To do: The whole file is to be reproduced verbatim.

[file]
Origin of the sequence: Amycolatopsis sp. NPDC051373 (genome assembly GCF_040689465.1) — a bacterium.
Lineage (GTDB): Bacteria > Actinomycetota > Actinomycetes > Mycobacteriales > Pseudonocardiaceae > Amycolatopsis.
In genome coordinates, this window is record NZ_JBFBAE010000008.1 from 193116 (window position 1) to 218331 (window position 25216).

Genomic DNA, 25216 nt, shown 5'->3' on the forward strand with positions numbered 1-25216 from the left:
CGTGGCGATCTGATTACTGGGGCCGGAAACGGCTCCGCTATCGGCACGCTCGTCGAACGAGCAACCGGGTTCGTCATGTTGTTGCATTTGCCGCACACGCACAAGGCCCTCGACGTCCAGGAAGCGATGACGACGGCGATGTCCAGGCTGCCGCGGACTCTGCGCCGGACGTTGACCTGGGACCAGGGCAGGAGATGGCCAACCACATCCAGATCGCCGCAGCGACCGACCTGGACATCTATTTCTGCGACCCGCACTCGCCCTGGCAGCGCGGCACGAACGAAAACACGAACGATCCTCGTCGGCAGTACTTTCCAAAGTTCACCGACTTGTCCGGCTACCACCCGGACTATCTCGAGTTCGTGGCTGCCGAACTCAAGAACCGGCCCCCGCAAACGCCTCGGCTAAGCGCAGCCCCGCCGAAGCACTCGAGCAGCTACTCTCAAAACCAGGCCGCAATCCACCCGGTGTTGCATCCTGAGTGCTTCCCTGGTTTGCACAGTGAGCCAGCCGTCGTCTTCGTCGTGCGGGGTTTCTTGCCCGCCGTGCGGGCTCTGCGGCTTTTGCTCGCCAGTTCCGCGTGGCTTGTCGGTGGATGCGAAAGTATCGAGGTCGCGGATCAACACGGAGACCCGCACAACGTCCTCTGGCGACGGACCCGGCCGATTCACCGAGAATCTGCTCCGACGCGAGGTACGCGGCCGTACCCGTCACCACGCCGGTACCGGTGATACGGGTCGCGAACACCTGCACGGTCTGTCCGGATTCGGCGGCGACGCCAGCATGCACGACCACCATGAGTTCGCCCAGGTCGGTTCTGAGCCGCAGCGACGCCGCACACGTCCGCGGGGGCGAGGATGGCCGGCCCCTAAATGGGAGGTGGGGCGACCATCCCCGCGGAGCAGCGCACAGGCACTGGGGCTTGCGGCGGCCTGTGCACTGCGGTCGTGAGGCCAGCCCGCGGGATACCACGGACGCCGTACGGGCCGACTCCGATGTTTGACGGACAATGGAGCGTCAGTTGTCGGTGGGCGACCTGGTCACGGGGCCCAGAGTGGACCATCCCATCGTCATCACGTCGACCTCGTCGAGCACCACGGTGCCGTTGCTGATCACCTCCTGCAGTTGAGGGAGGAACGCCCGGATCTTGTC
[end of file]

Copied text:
Origin of the sequence: Amycolatopsis sp. NPDC051373 (genome assembly GCF_040689465.1) — a bacterium.
Lineage (GTDB): Bacteria > Actinomycetota > Actinomycetes > Mycobacteriales > Pseudonocardiaceae > Amycolatopsis.
In genome coordinates, this window is record NZ_JBFBAE010000008.1 from 193116 (window position 1) to 218331 (window position 25216).

Genomic DNA, 25216 nt, shown 5'->3' on the forward strand with positions numbered 1-25216 from the left:
CGTGGCGATCTGATTACTGGGGCCGGAAACGGCTCCGCTATCGGCACGCTCGTCGAACGAGCAACCGGGTTCGTCATGTTGTTGCATTTGCCGCACACGCACAAGGCCCTCGACGTCCAGGAAGCGATGACGACGGCGATGTCCAGGCTGCCGCGGACTCTGCGCCGGACGTTGACCTGGGACCAGGGCAGGAGATGGCCAACCACATCCAGATCGCCGCAGCGACCGACCTGGACATCTATTTCTGCGACCCGCACTCGCCCTGGCAGCGCGGCACGAACGAAAACACGAACGATCCTCGTCGGCAGTACTTTCCAAAGTTCACCGACTTGTCCGGCTACCACCCGGACTATCTCGAGTTCGTGGCTGCCGAACTCAAGAACCGGCCCCCGCAAACGCCTCGGCTAAGCGCAGCCCCGCCGAAGCACTCGAGCAGCTACTCTCAAAACCAGGCCGCAATCCACCCGGTGTTGCATCCTGAGTGCTTCCCTGGTTTGCACAGTGAGCCAGCCGTCGTCTTCGTCGTGCGGGGTTTCTTGCCCGCCGTGCGGGCTCTGCGGCTTTTGCTCGCCAGTTCCGCGTGGCTTGTCGGTGGATGCGAAAGTATCGAGGTCGCGGATCAACACGGAGACCCGCACAACGTCCTCTGGCGACGGACCCGGCCGATTCACCGAGAATCTGCTCCGACGCGAGGTACGCGGCCGTACCCGTCACCACGCCGGTACCGGTGATACGGGTCGCGAACACCTGCACGGTCTGTCCGGATTCGGCGGCGACGCCAGCATGCACGACCACCATGAGTTCGCCCAGGTCGGTTCTGAGCCGCAGCGACGCCGCACACGTCCGCGGGGGCGAGGATGGCCGGCCCCTAAATGGGAGGTGGGGCGACCATCCCCGCGGAGCAGCGCACAGGCACTGGGGCTTGCGGCGGCCTGTGCACTGCGGTCGTGAGGCCAGCCCGCGGGATACCACGGACGCCGTACGGGCCGACTCCGATGTTTGACGGACAATGGAGCGTCAGTTGTCGGTGGGCGACCTGGTCACGGGGCCCAGAGTGGACCATCCCATCGTCATCACGTCGACCTCGTCGAGCACCACGGTGCCGTTGCTGATCACCTCCTGCAGTTGAGGGAGGAACGCCCGGATCTTGTC